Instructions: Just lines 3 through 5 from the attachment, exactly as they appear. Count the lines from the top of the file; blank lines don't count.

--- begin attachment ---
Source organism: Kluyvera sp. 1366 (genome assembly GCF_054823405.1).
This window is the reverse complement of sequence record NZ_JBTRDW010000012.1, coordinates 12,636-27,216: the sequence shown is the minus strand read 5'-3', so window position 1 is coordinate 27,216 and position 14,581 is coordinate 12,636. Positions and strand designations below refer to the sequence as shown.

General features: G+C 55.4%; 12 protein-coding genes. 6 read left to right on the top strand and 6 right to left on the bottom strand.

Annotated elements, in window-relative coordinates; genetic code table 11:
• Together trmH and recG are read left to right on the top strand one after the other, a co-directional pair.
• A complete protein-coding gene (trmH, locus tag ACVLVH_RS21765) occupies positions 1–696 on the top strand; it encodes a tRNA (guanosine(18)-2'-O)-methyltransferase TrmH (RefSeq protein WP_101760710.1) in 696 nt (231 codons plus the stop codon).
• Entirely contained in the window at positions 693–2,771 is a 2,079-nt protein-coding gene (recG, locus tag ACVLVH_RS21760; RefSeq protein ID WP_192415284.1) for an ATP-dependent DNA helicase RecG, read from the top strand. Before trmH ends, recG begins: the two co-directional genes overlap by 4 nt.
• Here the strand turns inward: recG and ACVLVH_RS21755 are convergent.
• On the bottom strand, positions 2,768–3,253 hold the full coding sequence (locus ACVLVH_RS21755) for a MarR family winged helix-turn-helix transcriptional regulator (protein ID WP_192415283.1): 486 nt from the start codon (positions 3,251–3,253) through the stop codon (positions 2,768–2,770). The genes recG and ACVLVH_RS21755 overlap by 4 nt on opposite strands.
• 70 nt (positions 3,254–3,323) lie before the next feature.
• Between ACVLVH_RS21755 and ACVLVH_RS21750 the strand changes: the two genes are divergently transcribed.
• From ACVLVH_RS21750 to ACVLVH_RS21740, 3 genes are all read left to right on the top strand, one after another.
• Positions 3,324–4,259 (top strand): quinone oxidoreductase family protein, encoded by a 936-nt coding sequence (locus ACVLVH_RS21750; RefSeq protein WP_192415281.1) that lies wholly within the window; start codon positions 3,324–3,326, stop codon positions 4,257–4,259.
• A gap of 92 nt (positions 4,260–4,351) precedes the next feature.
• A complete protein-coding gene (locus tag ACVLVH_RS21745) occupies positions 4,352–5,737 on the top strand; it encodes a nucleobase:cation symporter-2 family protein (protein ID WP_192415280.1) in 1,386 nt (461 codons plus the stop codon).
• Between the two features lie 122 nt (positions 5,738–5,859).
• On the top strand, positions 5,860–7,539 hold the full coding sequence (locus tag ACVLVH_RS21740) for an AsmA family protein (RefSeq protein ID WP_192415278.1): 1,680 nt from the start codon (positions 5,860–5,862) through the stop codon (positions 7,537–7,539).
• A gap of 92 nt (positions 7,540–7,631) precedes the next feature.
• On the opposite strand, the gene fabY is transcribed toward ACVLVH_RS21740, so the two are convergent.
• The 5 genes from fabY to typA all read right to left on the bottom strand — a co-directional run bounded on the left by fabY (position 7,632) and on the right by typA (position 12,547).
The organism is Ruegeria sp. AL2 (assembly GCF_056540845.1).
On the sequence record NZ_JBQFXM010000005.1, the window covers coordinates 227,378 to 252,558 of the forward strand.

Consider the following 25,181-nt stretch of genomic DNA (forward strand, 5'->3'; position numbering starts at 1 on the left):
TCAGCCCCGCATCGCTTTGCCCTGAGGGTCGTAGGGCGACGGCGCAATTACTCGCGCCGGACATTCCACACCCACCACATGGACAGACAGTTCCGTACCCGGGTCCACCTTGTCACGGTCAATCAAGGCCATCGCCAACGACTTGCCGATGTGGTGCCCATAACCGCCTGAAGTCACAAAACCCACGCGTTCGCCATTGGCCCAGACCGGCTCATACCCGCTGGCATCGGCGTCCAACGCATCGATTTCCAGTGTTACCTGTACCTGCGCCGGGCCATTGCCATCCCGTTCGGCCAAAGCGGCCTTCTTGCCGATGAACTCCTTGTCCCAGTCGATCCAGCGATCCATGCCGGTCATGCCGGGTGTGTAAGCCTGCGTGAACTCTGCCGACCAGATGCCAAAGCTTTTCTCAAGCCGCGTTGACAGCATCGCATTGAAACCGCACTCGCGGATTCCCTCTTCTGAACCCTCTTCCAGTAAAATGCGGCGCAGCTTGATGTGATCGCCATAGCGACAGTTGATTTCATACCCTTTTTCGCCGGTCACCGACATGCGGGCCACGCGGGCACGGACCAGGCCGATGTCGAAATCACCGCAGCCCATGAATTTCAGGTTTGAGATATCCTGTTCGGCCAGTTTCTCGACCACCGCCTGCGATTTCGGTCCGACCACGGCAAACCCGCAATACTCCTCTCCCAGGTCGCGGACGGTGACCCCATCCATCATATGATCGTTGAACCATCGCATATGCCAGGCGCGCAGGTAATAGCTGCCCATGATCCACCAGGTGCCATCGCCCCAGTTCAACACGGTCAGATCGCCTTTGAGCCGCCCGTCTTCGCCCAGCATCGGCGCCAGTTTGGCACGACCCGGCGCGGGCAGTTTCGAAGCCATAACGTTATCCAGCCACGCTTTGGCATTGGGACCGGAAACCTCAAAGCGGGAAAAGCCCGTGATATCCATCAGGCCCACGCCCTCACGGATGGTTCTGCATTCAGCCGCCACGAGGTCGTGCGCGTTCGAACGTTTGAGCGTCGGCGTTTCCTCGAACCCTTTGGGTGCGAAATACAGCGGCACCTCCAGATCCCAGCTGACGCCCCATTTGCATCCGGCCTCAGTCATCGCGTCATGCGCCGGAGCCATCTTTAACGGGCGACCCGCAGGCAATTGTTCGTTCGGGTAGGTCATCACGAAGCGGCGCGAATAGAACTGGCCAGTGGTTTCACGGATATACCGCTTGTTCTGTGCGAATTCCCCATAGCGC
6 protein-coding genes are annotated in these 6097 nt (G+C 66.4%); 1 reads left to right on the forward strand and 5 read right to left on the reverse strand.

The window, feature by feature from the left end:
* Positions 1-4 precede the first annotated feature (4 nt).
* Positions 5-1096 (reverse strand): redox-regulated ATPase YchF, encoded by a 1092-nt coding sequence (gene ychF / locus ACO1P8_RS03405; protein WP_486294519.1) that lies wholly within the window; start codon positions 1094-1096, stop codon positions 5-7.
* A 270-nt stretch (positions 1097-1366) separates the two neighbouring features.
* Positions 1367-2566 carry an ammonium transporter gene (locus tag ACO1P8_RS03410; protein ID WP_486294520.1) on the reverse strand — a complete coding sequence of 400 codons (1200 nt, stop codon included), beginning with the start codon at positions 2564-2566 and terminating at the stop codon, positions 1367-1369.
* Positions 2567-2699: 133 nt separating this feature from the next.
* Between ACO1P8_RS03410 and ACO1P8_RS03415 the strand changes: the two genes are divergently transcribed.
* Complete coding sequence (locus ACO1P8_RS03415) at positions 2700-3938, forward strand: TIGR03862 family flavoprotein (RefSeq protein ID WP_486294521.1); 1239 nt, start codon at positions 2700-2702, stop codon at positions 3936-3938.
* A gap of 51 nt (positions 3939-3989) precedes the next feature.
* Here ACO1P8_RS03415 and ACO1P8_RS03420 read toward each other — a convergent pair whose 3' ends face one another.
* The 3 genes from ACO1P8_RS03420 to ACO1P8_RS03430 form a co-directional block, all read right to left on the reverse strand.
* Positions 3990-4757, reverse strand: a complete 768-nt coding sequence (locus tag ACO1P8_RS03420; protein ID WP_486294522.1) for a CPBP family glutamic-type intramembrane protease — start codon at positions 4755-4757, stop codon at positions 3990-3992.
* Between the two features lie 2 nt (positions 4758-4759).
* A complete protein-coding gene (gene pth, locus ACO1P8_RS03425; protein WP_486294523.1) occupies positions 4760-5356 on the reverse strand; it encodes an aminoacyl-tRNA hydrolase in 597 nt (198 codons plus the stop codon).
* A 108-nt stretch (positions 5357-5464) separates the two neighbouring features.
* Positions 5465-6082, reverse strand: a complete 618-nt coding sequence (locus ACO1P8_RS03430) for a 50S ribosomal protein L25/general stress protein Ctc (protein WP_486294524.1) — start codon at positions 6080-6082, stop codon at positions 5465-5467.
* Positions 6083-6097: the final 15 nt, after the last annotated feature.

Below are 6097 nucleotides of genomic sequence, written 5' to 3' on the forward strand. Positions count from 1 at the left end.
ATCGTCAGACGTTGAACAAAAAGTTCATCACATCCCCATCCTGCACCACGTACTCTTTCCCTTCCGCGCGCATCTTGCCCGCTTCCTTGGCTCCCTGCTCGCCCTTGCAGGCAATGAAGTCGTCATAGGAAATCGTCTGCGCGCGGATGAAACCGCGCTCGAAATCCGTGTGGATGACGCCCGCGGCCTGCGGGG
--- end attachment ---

General features: G+C 55.4%; 12 protein-coding genes. 6 read left to right on the top strand and 6 right to left on the bottom strand.

Annotated elements, in window-relative coordinates; genetic code table 11:
• Together trmH and recG are read left to right on the top strand one after the other, a co-directional pair.